July 16, 2008 – 1:36 pm

Wall Street put on the party hats today as Wells Fargo’s stock shot up 23 percent after the company reported second quarter 2008 earnings that were down 22 percent year-on-year. Yippie! Let’s take a look:

  • Revenue soared 16% to a record $11.5 billion, on strength in the bank’s deposits, mortgage banking, credit card, and wealth management businesses.
  • Wells Fargo & Co. earned $1.75 billion, or 53 cents per share, in the April to June period, down from $2.28 billion, or 67 cents per share, in the same time frame last year. Analysts polled by Thomson Financial had predicted, on average, a profit of 50 cents per share on revenue of $10.65 billion.
  • The bank increased its quarterly dividend by 10%.

Thats mighty impressive to city folk, just listen.

“This is the first fairly positive data point that we’ve had for the banking industry – we haven’t seen any really strong results in the first half,” said Byron MacLeod of Gradient Analytics. “This is where you’re going to begin to see some stratification between those that are conservatively positioned, and those that aren’t.”

Well, now hold on there pardner. That’s sure a lotta city breed fancy speak, but we’ve seen this kinda cow poop from Fargo before. First, things are so screwed that you call three straight quarters of profit declines a “fairly positive data point.” I don’t. And “stratification between those that are conservatively positioned, and those that aren’t” – that just means some will fail before others do. I just don’t get these city folk, but let’s move along.

  • Mortgage banking and wealth management businesses, are both deader than a door nail now and folks ran up their credit cards to pay bills, those defaults will be coming home soon.
  • Wells Fargo & Co. earned 53 cents per share vs the 50 cents per share they told analysts to estimate
  • Just laugh

Oh yeah, before I forget – remember back in last April when the bank changed the way it reported defaulted loans by stretching the period a feller had to wait to be declared in default. They took the default time up to 180 days from 120 days. Now I know stuff like that impresses the hell outa city folk, but out here it smells like a bunch crap.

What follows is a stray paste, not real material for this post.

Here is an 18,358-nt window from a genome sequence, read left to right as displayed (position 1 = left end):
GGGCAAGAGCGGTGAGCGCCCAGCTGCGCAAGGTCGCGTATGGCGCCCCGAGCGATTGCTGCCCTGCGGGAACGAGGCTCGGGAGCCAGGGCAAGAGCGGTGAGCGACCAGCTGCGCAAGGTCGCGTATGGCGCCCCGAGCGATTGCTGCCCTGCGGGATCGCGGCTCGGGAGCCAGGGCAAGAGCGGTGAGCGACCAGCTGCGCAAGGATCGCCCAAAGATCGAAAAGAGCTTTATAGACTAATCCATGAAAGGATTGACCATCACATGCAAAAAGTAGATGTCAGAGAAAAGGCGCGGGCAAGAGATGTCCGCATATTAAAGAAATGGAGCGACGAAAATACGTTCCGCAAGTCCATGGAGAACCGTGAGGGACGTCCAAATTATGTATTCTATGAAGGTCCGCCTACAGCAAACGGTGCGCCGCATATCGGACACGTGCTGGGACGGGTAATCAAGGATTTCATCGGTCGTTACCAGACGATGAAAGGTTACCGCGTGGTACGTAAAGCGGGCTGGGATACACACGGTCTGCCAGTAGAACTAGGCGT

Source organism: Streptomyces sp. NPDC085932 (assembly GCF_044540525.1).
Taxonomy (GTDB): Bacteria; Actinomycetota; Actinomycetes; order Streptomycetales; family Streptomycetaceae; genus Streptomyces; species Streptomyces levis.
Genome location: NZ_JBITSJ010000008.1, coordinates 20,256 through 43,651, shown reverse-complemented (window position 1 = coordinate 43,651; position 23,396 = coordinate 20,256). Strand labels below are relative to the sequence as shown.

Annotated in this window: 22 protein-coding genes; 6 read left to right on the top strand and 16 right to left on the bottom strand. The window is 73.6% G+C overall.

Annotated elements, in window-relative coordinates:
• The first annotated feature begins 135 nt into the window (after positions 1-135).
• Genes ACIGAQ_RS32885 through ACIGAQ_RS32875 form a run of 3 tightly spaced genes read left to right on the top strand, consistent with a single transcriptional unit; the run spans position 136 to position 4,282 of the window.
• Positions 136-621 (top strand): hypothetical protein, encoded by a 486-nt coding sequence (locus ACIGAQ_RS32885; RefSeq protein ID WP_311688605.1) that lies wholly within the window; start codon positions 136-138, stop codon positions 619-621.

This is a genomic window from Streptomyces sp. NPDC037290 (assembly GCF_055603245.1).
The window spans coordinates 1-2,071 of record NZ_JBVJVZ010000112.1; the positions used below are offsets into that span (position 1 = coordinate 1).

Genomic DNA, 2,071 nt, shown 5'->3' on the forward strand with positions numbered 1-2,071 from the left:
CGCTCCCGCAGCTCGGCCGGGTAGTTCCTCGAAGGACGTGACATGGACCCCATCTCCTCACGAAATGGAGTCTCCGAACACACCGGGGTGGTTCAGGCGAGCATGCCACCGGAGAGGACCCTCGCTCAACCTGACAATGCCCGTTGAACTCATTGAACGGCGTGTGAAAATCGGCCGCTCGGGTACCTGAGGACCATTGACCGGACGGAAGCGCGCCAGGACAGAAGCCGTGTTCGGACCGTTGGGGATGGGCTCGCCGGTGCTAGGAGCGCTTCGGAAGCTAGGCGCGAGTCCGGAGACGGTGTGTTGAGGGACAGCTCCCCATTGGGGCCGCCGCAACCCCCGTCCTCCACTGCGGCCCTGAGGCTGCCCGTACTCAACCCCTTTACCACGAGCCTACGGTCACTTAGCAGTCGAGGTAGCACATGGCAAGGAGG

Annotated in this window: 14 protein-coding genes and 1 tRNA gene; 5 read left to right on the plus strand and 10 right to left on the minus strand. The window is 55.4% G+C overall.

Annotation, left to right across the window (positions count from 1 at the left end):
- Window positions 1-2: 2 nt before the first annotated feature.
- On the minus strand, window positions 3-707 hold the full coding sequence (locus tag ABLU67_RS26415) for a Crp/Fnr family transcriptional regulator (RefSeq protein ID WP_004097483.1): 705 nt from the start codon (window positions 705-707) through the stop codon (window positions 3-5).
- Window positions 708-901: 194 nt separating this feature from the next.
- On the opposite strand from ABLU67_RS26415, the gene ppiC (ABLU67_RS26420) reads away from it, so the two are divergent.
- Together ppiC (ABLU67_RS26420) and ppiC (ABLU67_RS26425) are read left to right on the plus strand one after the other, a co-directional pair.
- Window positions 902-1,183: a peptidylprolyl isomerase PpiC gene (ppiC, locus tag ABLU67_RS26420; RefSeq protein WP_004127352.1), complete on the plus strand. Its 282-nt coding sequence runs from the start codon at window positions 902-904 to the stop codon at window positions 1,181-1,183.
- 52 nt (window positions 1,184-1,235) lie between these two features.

Ya see boyz and girls, loan loss reserves are a direct measure of management’s best estimate of future losses, or in other words loans the bank doesn’t expect to be repaid. Witness:

The bank took a provision for credit losses of $3 billion. That provision included total charge-offs of $1.5 billion, and an increase in reserves for future losses of $1.5 billion. Wells Fargo’s total allowance for credit losses now stands at $7.52 billion, up from $6.01 billion at the end of the first quarter.

Out here we don’t know and we’re not sayin, but back when the credit bubble was blowin’ on up, Fargo let folks use their living room like a ATM. Now the big water balloon has burst all over their tuxedos:

As the economy has turned sour and more borrowers have fallen behind, lenders have apparently stepped up their use of offsets to collect overdue loans. Consumer complaints and inquiries about offsets filed with the Office of the Comptroller of the Currency, the agency that regulates nationally chartered banks such as Bank of America and Wells Fargo, ballooned to 576 in the first half of 2008 from 151 such cases in the first half of 2007, according to spokesman Kevin Mukri.

Somebody ain’t gonna be payin’ and $3B is a big egg to lay aside per quarter.

You know, it’s gonna take a lot more than 3 cents a share and fancy speak to fix all this mess, but I don’t think them city folk quite get the message yet.

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